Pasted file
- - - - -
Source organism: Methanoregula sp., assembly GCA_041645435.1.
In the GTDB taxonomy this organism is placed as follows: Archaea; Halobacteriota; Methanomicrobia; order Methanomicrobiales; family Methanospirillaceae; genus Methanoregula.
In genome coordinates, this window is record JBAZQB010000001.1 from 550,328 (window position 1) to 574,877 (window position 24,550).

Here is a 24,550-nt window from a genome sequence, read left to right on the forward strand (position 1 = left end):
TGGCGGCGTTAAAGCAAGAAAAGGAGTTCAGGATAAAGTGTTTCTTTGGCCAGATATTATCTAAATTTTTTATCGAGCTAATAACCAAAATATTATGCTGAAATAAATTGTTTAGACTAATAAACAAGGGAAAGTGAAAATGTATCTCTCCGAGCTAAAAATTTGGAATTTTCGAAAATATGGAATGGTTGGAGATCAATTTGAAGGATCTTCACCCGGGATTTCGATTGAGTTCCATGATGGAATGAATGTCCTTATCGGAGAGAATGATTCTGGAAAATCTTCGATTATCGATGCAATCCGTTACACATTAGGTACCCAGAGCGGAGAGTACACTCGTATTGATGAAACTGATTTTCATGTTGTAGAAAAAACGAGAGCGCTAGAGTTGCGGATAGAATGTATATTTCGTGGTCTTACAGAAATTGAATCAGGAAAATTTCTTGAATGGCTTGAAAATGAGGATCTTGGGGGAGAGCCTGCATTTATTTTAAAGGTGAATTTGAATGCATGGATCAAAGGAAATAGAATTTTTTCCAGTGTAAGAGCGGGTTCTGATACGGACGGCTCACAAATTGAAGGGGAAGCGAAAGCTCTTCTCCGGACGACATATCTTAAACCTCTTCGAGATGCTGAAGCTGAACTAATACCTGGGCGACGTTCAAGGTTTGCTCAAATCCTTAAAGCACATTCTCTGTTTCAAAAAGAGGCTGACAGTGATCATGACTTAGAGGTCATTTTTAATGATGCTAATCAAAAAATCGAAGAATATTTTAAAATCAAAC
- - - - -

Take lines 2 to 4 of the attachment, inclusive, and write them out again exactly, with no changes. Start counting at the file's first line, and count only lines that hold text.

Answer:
In the GTDB taxonomy this organism is placed as follows: Archaea; Halobacteriota; Methanomicrobia; order Methanomicrobiales; family Methanospirillaceae; genus Methanoregula.
In genome coordinates, this window is record JBAZQB010000001.1 from 550,328 (window position 1) to 574,877 (window position 24,550).

Here is a 24,550-nt window from a genome sequence, read left to right on the forward strand (position 1 = left end):